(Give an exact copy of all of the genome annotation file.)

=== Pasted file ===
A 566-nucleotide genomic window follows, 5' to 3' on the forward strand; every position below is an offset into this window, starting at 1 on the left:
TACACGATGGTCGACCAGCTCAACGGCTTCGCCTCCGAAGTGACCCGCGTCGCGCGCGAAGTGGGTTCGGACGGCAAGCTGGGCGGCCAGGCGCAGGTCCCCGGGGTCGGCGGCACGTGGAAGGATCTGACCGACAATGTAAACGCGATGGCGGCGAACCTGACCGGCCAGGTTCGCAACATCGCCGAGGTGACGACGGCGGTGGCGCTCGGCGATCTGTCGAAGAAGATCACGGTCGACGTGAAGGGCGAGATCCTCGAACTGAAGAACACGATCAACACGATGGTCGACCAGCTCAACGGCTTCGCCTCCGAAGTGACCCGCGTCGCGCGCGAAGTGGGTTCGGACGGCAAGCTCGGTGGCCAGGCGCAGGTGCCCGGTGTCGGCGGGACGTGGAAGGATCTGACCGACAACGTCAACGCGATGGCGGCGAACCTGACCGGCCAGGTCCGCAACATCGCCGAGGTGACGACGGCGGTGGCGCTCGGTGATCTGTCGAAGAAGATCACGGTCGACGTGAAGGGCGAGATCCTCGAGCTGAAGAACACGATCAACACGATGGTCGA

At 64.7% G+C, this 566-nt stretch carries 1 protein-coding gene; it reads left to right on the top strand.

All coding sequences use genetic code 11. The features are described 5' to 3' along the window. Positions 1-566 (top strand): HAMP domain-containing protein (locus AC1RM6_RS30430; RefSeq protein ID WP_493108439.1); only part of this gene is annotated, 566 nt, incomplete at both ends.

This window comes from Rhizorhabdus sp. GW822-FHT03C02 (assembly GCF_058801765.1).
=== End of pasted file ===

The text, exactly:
A 566-nucleotide genomic window follows, 5' to 3' on the forward strand; every position below is an offset into this window, starting at 1 on the left:
TACACGATGGTCGACCAGCTCAACGGCTTCGCCTCCGAAGTGACCCGCGTCGCGCGCGAAGTGGGTTCGGACGGCAAGCTGGGCGGCCAGGCGCAGGTCCCCGGGGTCGGCGGCACGTGGAAGGATCTGACCGACAATGTAAACGCGATGGCGGCGAACCTGACCGGCCAGGTTCGCAACATCGCCGAGGTGACGACGGCGGTGGCGCTCGGCGATCTGTCGAAGAAGATCACGGTCGACGTGAAGGGCGAGATCCTCGAACTGAAGAACACGATCAACACGATGGTCGACCAGCTCAACGGCTTCGCCTCCGAAGTGACCCGCGTCGCGCGCGAAGTGGGTTCGGACGGCAAGCTCGGTGGCCAGGCGCAGGTGCCCGGTGTCGGCGGGACGTGGAAGGATCTGACCGACAACGTCAACGCGATGGCGGCGAACCTGACCGGCCAGGTCCGCAACATCGCCGAGGTGACGACGGCGGTGGCGCTCGGTGATCTGTCGAAGAAGATCACGGTCGACGTGAAGGGCGAGATCCTCGAGCTGAAGAACACGATCAACACGATGGTCGA

At 64.7% G+C, this 566-nt stretch carries 1 protein-coding gene; it reads left to right on the top strand.

All coding sequences use genetic code 11. The features are described 5' to 3' along the window. Positions 1-566 (top strand): HAMP domain-containing protein (locus AC1RM6_RS30430; RefSeq protein ID WP_493108439.1); only part of this gene is annotated, 566 nt, incomplete at both ends.

This window comes from Rhizorhabdus sp. GW822-FHT03C02 (assembly GCF_058801765.1).